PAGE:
We got beat, period. You can talk about (Brent) Seabrook hitting two posts (in Game 7 against the Blues), but we got beat. We had the plan to acquire (Tomas) Fleischmann and (Andrew) Ladd and (Dale) Weise, and when you do that, of course you think you're going to the finals because that always had been the script. So it was a bit of a culture shock.
But I always say: You better have a plan in case you need to change the plan. And Stan had to look at things differently. He couldn't be more committed or engaged. He's understated, subdued, measured. I have to check his pulse from time to time.
How difficult has the past year been for you — particularly the Kane situation?
Extremely, extremely difficult. I wouldn't be human if I didn't say that. We wear all of this. We take this personally. We second-guess each other, but there was a point in time with that when you had to move on and it couldn't be something that impacted me leading this organization. You learn a lot about yourself, human nature, about other people. I've been doing this since 1980. It's probably been the most difficult year of my career.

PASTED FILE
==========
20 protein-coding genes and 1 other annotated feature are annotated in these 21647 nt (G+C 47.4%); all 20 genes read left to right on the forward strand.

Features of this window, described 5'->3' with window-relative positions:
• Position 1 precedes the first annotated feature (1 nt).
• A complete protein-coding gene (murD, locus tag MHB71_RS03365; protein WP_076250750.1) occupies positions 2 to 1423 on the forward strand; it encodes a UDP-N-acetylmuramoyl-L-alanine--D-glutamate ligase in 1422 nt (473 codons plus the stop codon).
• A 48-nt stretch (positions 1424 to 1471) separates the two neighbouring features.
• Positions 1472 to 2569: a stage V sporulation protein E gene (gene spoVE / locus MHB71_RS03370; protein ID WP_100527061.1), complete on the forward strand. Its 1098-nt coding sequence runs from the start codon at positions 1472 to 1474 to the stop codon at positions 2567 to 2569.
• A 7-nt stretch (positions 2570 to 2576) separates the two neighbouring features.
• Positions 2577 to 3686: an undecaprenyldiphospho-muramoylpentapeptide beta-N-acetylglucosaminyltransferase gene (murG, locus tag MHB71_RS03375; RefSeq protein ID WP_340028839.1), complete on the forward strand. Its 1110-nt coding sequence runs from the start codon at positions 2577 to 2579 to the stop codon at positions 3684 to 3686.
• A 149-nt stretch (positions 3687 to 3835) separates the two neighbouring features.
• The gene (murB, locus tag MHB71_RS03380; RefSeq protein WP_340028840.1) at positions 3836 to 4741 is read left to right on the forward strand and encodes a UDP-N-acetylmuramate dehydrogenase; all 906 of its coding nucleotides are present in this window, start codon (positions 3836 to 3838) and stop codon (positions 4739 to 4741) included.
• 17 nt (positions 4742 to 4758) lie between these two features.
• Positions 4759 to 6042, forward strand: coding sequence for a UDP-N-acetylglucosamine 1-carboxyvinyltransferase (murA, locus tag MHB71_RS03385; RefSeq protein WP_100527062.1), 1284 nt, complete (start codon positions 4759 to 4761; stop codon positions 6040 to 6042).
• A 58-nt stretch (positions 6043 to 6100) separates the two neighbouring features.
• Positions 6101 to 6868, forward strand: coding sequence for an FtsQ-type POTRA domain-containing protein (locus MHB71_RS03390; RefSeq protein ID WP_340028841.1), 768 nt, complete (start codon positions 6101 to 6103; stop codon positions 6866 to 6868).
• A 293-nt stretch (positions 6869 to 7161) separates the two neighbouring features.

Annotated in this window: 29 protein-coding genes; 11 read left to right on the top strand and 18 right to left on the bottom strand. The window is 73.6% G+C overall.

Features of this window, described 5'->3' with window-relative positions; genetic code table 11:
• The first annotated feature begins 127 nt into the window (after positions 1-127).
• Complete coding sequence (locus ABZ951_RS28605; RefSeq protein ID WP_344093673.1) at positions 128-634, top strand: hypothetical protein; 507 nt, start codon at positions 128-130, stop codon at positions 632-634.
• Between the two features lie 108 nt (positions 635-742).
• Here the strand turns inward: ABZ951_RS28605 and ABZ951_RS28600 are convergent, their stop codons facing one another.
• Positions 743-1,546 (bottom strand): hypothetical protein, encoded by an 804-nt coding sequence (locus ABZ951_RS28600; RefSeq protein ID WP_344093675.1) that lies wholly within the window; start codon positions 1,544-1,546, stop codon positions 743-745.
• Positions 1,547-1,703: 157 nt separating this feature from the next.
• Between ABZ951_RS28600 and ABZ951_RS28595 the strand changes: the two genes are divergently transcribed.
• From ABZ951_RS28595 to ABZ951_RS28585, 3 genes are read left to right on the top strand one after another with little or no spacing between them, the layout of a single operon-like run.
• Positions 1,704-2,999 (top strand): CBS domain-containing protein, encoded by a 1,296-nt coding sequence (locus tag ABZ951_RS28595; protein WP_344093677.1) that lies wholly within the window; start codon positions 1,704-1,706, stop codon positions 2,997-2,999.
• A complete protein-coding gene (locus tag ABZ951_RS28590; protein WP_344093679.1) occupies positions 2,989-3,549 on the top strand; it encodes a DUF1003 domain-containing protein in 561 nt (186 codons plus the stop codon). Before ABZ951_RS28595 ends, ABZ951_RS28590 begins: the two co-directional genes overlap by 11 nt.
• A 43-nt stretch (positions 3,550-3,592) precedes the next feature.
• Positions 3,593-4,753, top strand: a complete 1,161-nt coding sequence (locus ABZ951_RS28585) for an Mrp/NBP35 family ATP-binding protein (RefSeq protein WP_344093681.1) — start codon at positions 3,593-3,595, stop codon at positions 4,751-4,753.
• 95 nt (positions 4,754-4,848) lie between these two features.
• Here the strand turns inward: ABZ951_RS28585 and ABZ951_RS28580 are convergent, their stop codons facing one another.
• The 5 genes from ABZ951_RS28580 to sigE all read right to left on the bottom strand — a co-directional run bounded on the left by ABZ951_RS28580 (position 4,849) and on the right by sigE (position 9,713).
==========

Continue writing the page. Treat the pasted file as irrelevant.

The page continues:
But this isn't about me. It's about what am I going to do in leading this organization to a good place. This was something I internalized, quietly, and moved past it. But from an emotional standpoint, it took a toll.
via the Chicago Blackhawks,
The Chicago Blackhawks announced today they have agreed to terms with forward Jordin Tootoo on a one-year contract.